September 2016 start. Royal Holloway, University of London: PI Professor Felix Driver.
The Indigenous map: native information, ethnographic object, artefact of encounter
This project researches Indigenous contribution to the Royal Geographical Society’s map collection and aims to highlight the importance of Indigenous maps in European exploration.
The RGS’s map collection consists mostly of printed maps from official mapping agencies, but there are also manuscript maps from a variety of sources. Some of these maps were made by Indigenous people the British encountered in the process of geographical exploration and colonial reconnaissance. When these maps were accessioned into Western collections, their use and meaning changed as they became sources of ‘native information’, ethnographic objects or exotic curiosities.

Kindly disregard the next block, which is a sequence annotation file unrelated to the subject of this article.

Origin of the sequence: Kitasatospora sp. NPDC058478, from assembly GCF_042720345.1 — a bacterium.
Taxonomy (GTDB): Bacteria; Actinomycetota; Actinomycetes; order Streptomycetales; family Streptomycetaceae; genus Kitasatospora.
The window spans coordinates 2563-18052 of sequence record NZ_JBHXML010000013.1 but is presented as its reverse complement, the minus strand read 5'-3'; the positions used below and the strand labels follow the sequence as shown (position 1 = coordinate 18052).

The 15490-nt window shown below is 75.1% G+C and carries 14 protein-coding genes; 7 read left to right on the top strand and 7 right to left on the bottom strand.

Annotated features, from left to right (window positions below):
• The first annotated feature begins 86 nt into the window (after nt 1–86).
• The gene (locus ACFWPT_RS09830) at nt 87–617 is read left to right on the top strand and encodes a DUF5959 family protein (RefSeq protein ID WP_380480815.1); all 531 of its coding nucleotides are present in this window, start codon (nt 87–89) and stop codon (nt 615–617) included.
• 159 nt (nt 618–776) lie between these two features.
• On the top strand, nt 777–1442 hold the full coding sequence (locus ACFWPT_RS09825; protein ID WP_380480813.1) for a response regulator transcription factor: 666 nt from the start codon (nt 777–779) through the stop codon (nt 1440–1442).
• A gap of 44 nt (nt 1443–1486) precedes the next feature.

By re-conceptualising Indigenous maps as artefacts of encounter, this research shows that Indigenous maps evade simple classification, and examines the potential of such maps to highlight the exchanges of knowledge that were taking place between British explorers and colonisers and Indigenous people.
There is a great variety of Indigenous maps in the RGS-IBG’s collection, such as: paper maps of trans-Saharan caravan routes drawn by slaves and Arab traders in the 1820s; engraved copies of Inuit maps included in a narrative of an Arctic exploration from 1835; a Gujarati chart of the Red Sea, produced in the 17th century and collected by an East India Company officer in 1835; a collection of copied and traced ‘native’ maps from colonial Burma produced in the 1870s; and a Tibetan map of Sikkim used by the Tibetan military and seized by the British authorities in 1888.
Find out more
You can find Joy’s university page here. An article about Joy’s research and her archival trip to Delhi was published in the March 2019 edition of the Geographical Magazine, available here.